A research team that describes its recent work as the “most complete exploration of fly landing manoeuvres” to date has learned that the common blue bottle fly (Calliphora vomitoria) is a much fancier flyer than we’d imagined.
The study, published in the journal Science Advances, focused on one of the least understood aerobatic manoeuvres performed by flying insects: an upside-down (inverted) landing.
The phenomenon of flies and other insects landing on ceilings is so common that casual observers barely notice, but the researchers discovered that blue bottle flies use an incredibly complex series of behaviours to achieve the feat.
Some previous research suggested that flies may not need to actively adjust their body orientation immediately before touchdown, while other observations suggested that rapid body rotational manoeuvres, controlled by an insect’s sensory processes, are critical to inverted landing.
To take things further, Pan Liu, from the Department of Mechanical Engineering at Pennsylvania State University, US, and his team investigated the landing behaviours of blue bottle flies in a small (200 millimetre cube) flight chamber.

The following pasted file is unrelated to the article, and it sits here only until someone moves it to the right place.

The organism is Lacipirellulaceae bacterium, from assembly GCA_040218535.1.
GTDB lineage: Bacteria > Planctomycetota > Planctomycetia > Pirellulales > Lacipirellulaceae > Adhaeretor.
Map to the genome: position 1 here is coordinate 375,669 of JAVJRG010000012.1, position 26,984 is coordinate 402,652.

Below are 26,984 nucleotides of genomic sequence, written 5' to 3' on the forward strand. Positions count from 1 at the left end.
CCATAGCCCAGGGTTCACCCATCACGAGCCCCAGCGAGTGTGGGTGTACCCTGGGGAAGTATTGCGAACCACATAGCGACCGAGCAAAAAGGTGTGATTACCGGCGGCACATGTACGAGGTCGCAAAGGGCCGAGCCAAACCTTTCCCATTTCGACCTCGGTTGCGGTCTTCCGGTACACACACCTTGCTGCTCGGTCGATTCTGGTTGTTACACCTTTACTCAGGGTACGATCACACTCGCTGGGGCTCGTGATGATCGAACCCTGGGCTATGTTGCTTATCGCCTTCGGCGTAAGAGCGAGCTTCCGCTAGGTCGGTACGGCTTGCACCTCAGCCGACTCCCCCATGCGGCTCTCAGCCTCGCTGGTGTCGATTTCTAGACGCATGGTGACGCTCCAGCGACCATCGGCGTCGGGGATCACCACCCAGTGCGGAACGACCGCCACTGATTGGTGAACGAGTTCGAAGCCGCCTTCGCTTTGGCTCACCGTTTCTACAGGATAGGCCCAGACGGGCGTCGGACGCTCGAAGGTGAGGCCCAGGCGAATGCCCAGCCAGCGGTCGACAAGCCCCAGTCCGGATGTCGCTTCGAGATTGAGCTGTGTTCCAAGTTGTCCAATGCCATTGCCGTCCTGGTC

They used high-speed videography – their cameras operating at 5000 frames per second – to reveal the geometry of the flies’ body and wing motion during landing.
They found that a blue bottle fly lands on a ceiling using a sequence of four distinct behaviours: first an upward acceleration, followed by a rapid body rotational manoeuvre and leg extension, and finally a leg-assisted body swing with forelegs firmly planted on the ceiling, which oriented the fly’s body to inverted.
The final part of the sequence relies heavily on adhesion from cushion-like pads on the flies’ feet (called pulvilli), which ensure a firm grip, and the elasticity of the compliant leg joints, which soften impact upon contact.
Incredibly, the process from the start of the body rotation to a successful inverted landing took approximately four to eight wingbeats.
This complex procedure contrasts to the landing behaviour of fruit flies, which barely rotate their bodies before touching down on vertical surfaces.
The team believes its results will inform efforts to engineer small robotic fliers to perform similar aerobatic feats. Results could also be applied to neuroscience, where they could lead to new hypotheses for understanding how insect brains function.
The study suggests that blue bottle flies use neural processes in concert with other sensory cues for inverted landings, meaning small robotic fliers seeking to make successful upside-down landings would require integrated computational processes and landing gear to achieve this feat.
Ian Connellan is editor-in-chief of the Royal Institution of Australia.
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